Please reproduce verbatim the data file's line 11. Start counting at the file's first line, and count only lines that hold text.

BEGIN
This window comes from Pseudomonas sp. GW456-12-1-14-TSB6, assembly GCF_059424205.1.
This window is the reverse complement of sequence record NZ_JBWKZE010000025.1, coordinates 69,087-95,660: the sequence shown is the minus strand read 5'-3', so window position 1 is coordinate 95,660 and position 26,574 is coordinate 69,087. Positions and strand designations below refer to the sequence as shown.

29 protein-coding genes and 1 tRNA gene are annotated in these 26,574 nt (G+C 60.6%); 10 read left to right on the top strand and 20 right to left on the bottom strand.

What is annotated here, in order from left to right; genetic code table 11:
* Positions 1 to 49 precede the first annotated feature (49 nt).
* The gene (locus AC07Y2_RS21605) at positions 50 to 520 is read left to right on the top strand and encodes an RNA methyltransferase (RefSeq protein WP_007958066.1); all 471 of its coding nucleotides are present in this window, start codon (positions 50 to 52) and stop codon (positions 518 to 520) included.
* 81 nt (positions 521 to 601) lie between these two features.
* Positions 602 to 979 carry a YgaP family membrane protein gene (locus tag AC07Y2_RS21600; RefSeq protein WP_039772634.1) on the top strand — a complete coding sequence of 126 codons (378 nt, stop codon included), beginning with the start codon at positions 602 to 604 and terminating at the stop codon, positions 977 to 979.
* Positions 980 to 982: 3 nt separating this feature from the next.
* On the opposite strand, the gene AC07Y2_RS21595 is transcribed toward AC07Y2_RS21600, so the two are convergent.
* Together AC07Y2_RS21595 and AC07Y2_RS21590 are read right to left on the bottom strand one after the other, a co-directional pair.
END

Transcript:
* Together AC07Y2_RS21595 and AC07Y2_RS21590 are read right to left on the bottom strand one after the other, a co-directional pair.